Sens: Tiger will be missed by many, myself included, right up til the start of the first round on Thursday. Then he will be forgotten. Until the U.S. Open rolls around. 

Passov: Sorry Alan, I'm going to miss him, and so will a bunch of other folks. Remember, 2015 was crazy, one of the most amazing performances ever by Tiger. The same guy who showed the most painful chipping yips, maybe, ever, just two months earlier, and shows up at Augusta with them cured, on his way to a T4 after three rounds. His mere presence changes the aura. That said, there are plenty of worthy storylines this year that have nothing to do with Tiger, but here we are, still talking about him.

Shipnuck: No doubt it was a brave performance by Tiger but he finished 17th. That might be a best-case scenario going forward.

Passov: OK, good call on "brave" to define the performance. It wasn't great, but it was amazing in that doomsdayers such as Brandel Chamblee weren't sure he'd break 80.

Van Sickle: The Masters is never about those who aren't playing, only those who are. That, plus whether the cut is an odd number so marker Jeff Knox can make another weekend appearance.

4.) In a 60 Minutes interview that aired Sunday evening, Bubba Watson admitted that among other fears, he's scared of crowds, heights, and the prospect of buildings falling on him. Do these admissions alter your view of, or make you sympathetic for, the enigmatic Watson?

Shipnuck: This stuff is old news; I've written about it a few times, going back years. He's a jumpy, quirky character who, in a lot of ways, picked the wrong job. But Bubba had been playing tournament golf his entire adult life. Shouldn't he have developed some coping mechanisms by now?

Morfit: I agree with Alan that this is old news. What’s interesting is the public's unending fascination with Bubba’s brain. He's a compelling and complicated figure for many reasons.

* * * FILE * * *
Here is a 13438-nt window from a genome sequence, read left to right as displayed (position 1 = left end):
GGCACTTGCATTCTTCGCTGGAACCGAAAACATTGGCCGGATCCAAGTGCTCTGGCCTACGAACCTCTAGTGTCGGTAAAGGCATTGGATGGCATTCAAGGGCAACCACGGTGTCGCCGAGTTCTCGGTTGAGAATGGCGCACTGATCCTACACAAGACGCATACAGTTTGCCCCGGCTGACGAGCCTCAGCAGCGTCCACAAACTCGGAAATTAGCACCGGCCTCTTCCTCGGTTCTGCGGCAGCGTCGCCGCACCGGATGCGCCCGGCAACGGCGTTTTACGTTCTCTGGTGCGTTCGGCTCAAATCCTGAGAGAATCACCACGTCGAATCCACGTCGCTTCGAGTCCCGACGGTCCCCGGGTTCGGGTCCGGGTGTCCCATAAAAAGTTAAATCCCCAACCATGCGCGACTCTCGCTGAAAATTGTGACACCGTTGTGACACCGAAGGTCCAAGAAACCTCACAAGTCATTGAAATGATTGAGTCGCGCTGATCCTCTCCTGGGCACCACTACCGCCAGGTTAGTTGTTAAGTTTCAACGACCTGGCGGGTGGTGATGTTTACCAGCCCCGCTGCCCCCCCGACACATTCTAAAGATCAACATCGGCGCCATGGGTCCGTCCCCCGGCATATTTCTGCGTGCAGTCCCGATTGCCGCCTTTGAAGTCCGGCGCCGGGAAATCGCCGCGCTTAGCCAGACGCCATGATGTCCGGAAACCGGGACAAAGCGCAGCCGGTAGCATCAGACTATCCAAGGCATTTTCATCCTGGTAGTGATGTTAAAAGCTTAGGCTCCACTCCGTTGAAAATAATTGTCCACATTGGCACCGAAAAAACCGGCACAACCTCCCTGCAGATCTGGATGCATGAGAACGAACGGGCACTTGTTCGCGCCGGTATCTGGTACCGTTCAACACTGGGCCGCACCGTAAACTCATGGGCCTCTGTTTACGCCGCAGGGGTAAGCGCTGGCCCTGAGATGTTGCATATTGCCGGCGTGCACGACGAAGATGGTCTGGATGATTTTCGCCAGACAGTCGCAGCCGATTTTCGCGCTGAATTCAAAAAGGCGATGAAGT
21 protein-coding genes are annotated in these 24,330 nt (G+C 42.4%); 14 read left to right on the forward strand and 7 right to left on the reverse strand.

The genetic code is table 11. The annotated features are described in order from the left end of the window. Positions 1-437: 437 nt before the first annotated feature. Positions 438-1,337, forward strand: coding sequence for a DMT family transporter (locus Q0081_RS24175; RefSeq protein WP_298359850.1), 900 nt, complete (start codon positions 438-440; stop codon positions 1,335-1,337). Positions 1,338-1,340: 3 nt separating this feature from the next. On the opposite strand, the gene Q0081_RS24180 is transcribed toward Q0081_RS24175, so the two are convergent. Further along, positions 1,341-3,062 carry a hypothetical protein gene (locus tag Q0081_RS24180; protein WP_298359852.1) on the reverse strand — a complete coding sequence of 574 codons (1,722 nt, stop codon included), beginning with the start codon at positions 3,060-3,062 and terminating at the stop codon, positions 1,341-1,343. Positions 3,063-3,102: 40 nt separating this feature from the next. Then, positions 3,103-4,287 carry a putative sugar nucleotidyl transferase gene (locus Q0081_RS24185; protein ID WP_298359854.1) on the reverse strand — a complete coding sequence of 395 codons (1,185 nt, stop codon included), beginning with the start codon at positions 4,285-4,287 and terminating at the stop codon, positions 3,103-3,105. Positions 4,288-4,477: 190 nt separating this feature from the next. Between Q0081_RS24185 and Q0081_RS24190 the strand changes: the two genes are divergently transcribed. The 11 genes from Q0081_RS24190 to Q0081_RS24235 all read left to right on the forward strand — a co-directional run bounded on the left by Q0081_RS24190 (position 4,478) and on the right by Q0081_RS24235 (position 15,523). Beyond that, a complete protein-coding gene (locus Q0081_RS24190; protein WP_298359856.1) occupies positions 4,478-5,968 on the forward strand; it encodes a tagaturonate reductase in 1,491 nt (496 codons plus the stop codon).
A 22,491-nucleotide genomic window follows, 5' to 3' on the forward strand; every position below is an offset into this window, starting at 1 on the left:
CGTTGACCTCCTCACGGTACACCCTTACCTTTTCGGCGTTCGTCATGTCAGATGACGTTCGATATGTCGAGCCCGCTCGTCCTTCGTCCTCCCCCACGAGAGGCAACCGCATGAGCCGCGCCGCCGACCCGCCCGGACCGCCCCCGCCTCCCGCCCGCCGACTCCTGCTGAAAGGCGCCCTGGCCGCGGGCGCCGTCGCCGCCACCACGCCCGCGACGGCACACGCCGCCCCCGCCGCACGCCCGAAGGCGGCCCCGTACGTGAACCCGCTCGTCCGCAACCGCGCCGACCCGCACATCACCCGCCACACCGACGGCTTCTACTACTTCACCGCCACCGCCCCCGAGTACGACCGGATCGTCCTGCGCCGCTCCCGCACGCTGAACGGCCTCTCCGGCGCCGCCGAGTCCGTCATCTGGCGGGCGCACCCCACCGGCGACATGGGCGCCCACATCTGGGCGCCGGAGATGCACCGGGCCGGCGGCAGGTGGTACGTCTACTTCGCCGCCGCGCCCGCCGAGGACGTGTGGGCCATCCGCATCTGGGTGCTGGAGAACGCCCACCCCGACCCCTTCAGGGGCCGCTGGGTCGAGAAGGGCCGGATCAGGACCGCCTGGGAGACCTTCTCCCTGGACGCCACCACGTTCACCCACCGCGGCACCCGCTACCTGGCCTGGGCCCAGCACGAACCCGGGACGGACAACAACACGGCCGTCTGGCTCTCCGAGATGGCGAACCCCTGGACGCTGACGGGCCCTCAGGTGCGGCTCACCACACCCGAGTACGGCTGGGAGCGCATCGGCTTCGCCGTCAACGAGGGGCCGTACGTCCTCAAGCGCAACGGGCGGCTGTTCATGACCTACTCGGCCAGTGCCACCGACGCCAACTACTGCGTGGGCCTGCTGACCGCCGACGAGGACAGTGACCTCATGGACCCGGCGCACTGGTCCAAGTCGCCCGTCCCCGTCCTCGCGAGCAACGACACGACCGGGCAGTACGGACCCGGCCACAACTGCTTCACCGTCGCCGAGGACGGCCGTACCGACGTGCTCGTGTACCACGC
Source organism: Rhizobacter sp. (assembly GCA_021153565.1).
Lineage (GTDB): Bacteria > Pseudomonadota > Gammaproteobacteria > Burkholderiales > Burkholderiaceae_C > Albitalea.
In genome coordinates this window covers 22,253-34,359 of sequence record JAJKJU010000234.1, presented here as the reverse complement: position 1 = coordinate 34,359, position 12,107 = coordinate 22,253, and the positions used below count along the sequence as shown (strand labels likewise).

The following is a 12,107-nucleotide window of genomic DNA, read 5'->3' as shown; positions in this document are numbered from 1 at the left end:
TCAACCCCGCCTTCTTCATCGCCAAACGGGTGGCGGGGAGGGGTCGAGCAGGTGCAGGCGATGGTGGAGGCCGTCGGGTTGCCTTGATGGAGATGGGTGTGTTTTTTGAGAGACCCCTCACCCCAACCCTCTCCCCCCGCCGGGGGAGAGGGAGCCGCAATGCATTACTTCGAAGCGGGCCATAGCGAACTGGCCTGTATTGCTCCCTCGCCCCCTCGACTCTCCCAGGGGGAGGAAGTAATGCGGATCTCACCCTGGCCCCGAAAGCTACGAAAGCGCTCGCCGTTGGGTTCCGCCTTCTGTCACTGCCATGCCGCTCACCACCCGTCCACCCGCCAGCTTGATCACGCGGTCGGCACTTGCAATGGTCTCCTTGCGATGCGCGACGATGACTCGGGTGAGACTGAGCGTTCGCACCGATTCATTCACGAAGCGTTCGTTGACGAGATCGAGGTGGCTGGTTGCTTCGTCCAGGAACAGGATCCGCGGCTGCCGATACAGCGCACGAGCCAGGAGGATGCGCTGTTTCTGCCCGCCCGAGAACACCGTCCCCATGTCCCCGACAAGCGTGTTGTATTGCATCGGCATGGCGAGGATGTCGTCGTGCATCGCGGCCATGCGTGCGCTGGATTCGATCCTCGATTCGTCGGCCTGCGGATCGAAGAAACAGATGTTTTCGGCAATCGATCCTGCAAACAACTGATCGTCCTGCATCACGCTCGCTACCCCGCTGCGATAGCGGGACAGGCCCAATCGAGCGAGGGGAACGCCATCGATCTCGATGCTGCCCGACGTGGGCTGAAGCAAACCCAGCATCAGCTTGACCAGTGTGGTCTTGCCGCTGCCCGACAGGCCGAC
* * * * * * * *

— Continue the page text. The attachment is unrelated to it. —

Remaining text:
Godich: Not much to see here. CBS was undoubtedly trying to appeal to the the non-golf fan, trying to draw a few more viewers into the Masters telecast. Mission accomplished. Best line came from caddie Ted Scott, who noted that, yes, Bubba is an artist and that he is merely carrying his brushes.  

Van Sickle: Did 60 Minutes accidentally show a rerun from six years ago or something? Old news on Bubba but interesting for fans who didn’t know anything about him

Sens: Anytime a major modern athlete shows a vulnerable side, it makes him/her more relatable. But the fears in and of themselves don't make Bubba more sympathetic in mind. Everyone has fears of some kind, and not everyone responds to them in the churlish way that Bubba often has. What makes him sympathetic is that he has acknowledged some his unsavory behavior and has said that he's working on being a better man.

Passov: I remain torn. I've seen and heard one too many examples of Bubba behaving like a jerk, so much so that it's hard to forgive. Yet I get the biggest kick out of watching him hit a golf ball, bombing it, curving it, doing stuff at Augusta's 13th that makes the club want to purchase extra land. Bubba's social issues may be old news, but it's interesting to put them in focus again, to help us better understand his peculiar genius.

Alan Shipnuck: What Happened to Tiger Woods
Sports Illustrated senior writer Alan Shipnuck dives into his account of what happened to Tiger Woods, which is the subject of this week's Sports Illustrated cover story.